One Missouri hospital official is telling anyone making disparaging remarks about the COVID-19 vaccine to “Shut up” as state officials ask for federal help dealing with a surge in cases that has some counties urging new precautions.
Deep vaccine resistance has allowed the delta variant, first identified India, to take hold in the state, straining hospitals, particularly in the Springfield area.
“If you are making wildly disparaging comments about the vaccine, and have no public health expertise, you may be responsible for someone’s death. Shut up,” tweeted Steve Edwards, who is the CEO of CoxHealth in Springfield.
CoxHealth and the city’s other hospital, Mercy Springfield, were treating 168 COVID-19 patients Friday, up from 31 on May 24, before the surge began, said Aaron Schekorra, a spokesman for the Springfield-Greene County Health Department. He said that 36 of them were on ventilators.
Erik Frederick, the chief administrative officer of Mercy Springfield, also turned to Twitter in an effort to bolster vaccinations, noting that they prevent deaths.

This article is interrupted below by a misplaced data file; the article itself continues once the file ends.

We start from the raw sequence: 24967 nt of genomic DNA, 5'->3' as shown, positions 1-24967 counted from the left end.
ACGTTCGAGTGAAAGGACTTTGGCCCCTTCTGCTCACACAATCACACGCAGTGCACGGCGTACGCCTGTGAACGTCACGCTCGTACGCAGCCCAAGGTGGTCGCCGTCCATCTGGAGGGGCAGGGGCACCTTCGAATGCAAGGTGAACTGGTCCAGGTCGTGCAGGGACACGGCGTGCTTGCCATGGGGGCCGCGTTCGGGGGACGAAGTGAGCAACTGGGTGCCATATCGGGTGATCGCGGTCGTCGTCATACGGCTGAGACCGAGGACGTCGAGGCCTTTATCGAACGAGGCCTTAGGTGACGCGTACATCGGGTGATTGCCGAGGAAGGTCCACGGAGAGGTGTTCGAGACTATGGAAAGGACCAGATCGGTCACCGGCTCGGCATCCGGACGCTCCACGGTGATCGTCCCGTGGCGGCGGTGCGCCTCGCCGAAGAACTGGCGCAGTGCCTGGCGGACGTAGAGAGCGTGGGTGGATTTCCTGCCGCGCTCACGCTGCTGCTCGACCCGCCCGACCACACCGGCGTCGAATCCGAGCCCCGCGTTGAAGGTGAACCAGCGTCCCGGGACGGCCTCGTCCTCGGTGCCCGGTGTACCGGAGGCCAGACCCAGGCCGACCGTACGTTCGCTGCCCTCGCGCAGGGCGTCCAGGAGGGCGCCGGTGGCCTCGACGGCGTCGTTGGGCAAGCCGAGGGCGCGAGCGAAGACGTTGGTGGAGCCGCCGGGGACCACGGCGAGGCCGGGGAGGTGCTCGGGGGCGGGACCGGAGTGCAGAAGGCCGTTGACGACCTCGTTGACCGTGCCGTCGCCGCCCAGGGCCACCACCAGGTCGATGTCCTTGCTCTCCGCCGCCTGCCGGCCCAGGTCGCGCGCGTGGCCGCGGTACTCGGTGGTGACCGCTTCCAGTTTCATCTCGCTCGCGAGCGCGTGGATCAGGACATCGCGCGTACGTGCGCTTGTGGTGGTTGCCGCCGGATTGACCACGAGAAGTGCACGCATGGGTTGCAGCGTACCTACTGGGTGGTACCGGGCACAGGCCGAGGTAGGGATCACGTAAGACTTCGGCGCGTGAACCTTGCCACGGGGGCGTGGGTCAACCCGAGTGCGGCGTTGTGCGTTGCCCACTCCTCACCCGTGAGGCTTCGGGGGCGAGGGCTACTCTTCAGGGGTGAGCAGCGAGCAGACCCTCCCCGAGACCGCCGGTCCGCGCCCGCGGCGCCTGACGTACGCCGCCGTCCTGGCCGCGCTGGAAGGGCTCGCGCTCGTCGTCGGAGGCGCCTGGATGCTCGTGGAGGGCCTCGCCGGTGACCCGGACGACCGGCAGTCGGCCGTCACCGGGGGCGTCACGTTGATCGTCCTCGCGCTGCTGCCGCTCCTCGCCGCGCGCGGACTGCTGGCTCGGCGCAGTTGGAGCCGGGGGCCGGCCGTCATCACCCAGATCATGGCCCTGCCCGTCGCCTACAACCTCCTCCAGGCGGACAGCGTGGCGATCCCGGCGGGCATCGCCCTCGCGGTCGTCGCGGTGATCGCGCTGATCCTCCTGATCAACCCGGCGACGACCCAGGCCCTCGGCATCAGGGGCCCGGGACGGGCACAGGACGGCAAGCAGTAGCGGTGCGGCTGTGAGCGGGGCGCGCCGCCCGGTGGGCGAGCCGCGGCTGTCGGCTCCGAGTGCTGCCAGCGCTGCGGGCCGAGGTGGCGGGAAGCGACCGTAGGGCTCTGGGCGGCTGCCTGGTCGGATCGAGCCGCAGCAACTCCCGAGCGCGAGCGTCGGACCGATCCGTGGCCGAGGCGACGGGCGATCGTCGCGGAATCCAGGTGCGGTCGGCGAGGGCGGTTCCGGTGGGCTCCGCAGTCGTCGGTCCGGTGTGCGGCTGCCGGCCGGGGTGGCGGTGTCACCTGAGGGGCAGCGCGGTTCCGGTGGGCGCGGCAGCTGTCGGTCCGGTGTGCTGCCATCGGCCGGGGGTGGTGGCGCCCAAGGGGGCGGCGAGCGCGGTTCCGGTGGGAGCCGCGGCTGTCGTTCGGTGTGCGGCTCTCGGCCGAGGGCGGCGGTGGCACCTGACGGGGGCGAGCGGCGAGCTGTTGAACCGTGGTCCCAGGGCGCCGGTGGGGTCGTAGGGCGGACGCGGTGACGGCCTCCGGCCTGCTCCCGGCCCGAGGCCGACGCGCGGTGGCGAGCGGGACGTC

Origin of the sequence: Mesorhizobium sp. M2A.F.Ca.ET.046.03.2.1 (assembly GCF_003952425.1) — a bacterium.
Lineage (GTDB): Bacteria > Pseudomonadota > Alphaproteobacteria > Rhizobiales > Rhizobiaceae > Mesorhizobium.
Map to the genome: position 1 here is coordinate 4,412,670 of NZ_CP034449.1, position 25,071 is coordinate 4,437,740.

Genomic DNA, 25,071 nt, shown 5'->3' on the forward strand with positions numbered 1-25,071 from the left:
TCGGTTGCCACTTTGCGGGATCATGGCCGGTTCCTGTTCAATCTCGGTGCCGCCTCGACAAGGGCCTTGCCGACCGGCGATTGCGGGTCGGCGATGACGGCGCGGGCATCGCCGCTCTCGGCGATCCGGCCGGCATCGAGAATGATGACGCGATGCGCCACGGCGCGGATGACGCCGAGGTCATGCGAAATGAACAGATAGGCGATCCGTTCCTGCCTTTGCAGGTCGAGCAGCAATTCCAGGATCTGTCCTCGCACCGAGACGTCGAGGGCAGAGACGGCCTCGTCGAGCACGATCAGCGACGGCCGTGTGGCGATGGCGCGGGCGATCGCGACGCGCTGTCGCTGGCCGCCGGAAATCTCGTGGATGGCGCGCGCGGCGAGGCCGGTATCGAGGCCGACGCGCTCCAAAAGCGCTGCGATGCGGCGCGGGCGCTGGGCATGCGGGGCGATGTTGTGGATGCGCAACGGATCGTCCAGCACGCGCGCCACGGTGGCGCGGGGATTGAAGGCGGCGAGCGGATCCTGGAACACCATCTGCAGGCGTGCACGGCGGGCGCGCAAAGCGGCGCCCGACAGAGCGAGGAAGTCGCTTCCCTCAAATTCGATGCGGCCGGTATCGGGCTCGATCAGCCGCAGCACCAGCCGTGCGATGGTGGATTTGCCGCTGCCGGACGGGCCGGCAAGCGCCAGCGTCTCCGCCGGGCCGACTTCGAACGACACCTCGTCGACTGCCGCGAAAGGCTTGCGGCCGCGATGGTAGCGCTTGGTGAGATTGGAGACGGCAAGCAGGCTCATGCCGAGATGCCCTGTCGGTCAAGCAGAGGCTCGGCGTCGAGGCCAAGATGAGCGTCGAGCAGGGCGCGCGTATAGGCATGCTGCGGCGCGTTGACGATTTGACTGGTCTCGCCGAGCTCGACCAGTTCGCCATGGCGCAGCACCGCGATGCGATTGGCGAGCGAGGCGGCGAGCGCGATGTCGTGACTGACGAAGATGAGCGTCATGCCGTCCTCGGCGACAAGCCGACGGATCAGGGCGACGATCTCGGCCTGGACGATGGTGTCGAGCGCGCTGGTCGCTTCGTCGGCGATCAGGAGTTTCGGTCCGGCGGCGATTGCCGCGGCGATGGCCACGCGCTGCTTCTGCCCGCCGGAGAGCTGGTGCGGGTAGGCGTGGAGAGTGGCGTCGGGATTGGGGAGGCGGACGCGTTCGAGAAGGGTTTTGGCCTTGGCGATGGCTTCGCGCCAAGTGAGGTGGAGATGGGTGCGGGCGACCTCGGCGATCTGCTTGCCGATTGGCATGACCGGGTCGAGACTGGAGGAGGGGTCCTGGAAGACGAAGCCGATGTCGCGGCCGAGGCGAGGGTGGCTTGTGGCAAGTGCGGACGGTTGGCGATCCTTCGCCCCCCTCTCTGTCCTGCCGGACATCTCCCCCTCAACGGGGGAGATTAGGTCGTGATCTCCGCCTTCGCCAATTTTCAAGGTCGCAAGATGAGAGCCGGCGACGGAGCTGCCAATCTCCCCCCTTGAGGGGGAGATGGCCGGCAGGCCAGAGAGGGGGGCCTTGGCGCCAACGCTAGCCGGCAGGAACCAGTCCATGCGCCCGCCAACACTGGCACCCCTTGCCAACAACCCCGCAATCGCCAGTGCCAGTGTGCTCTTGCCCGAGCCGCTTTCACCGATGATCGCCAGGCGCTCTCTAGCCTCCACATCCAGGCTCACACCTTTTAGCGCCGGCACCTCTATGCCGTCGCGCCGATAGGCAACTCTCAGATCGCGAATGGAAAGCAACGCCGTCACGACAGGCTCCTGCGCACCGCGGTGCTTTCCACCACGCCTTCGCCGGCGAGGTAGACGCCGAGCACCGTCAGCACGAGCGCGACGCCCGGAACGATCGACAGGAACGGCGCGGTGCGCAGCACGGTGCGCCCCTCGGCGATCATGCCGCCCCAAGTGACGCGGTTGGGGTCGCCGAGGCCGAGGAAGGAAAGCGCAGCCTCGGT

“So if you’re vaccinated there is a light at the end of a tunnel,” he said. “If you’re unvaccinated that’s probably a train.”
State data shows that 44.6% of residents have received at least one shot, far short of the 54.7% rate nationally. And in more than 60 Missouri counties, less than 30% of the population had received their first shot, according to state data.
The situation has grown so dire that Missouri health officials announced Thursday that they were asking for federal help from newly formed surge response teams.
Meanwhile, St. Louis and St. Louis County health departments along with health officials in Jefferson County begged even immunized people to resume mask-wearing in public, citing the threat of the delta variant.
The Jefferson County Health Department’s advisory said children are being exposed to COVID-19 as they resume normal activities without protection. During the last two weeks, the number of new cases had increased 42%, with the highest number of cases among 10– to 19-year-olds.
“This is concerning,” the advisory said, “since most of that age group is eligible for the vaccine, but only 10.82% have completed the full series of vaccination.”